Catholic Relief Services

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The Mail Delivers for Catholic Relief Services

For more than 70 years, the United States Postal Service has been a vital lifeline between Catholic Relief Services and compassionate people who want to make a difference in the lives of poor people overseas. In the past year alone, the U.S. mail enabled CRS to bring lifesaving relief to people faced with war and natural disaster. It also helped us bring clean water, shelter, education, health care and climate-smart agriculture to impoverished communities in 100 countries.

Catholic Relief Services General Awareness Video

Every month, some 350,000 households receive updates from CRS through the U.S. mail. It is their mail carrier who delivers news about the impact of their generosity—and fosters the compassion and understanding that saves countless lives and makes the world a more hopeful place. Thanks to the U.S. mail, CRS—one of the largest and most trusted international aid organizations in the world—is able to share stories about the 100 million people who benefit from the generosity of the American people.

CRS was established by American Catholics in 1943 to help European refugees recover from World War II. Today we are on the frontlines of the largest refugee crisis since then—this time from the Middle East into Europe. Now, as then, we rely on the mail to inform people of good will how they can help vulnerable people around the world build a better life.

Catholic Relief Services Refugee Video

As the official humanitarian agency of the Catholic community of the United States, our faith inspires us to inspire others—to inspire change, to build resilience and to break the cycle of poverty.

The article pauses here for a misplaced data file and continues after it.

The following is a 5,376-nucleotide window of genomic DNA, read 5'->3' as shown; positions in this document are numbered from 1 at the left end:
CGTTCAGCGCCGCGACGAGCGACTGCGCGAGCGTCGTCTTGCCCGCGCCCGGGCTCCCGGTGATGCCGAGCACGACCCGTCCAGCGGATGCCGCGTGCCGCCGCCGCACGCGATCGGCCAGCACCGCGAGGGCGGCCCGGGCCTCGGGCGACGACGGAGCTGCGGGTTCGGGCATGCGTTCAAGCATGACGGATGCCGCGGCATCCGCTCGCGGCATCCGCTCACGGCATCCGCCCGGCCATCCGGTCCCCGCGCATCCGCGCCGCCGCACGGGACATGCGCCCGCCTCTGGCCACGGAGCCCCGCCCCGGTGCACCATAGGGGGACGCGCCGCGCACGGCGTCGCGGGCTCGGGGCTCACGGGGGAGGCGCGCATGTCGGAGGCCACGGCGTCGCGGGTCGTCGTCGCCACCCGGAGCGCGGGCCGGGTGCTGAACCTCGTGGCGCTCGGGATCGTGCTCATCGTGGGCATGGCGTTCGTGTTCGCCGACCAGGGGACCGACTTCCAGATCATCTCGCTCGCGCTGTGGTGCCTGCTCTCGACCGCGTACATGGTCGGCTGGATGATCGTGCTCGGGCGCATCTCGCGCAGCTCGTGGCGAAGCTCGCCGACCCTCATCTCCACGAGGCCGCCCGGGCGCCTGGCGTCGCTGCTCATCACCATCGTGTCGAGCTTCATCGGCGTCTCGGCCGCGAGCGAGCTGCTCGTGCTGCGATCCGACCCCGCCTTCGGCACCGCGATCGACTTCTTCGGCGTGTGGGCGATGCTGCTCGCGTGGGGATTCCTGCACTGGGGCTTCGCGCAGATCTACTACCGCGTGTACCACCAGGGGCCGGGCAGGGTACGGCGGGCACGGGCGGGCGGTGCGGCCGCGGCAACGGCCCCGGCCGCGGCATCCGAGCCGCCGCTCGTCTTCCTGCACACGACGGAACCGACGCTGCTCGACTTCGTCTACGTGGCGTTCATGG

To learn more, visit

Emergency Response and Recovery

CRS Iraq Refugees
Photo by Kim Pozniak/CRS

Hundreds of thousands of families in the Middle East have lost homes, families—everything—to ongoing conflict. CRS is working with our Church partners to assist families seeking a better life within the region and in Europe. Our support helps provide shelter, job assistance and training, and trauma counseling and education for children. These children attend a CRS child support center in northern Iraq.

To learn more about our response to the refugee crisis in Europe, watch this video.

Agricultural Livelihoods

A CRS agricultural program, Madagascar
Photo by Sara A. Fajardo/CRS

Hunger has long-term consequences on a person’s health, development and ability to earn a living. CRS agricultural programs help nearly 5 million people in countries like Madagascar grow nutritious food using innovative techniques that improve their yields—and increase their incomes.


A CRS child health program, South Sudan
Photo by Sara A. Fajardo/CRS

CRS child health programs—which include prenatal care and well-baby checkups—ensure that babies in 40 countries around the world, like this child in South Sudan, have a healthy start.


A CRS Education program, Laos
Photo by Jim Stipe/CRS

CRS’ literacy program in Laos uses school lunches as an incentive to keep students in school. Our education projects, which include early childhood development, school lunch programs and primary, secondary and higher education in formal and informal settings, reach nearly 6 million people in more than 30 countries.

Water and Sanitation

A CRS Water program, Ghana
Photo by Jennifer Hardy/CRS

CRS has helped more than 2 million people in countries like Ghana, where water is often scarce or unclean, gain access to clean water. We also support hygiene education and sanitation facilities to keep families and communities healthy.


A CRS Microfinance program, Mexico
Photo by Christian Melendez-López/CRS

CRS Savings and Internal Lending Communities, or SILCs, help communities save, pool and borrow money so they can support their families—and build a future. SILCs have created economic opportunities for nearly 3 million people in some of the world’s poorest countries. These women in Mexico are using the money they’ve saved to grow their cactus business.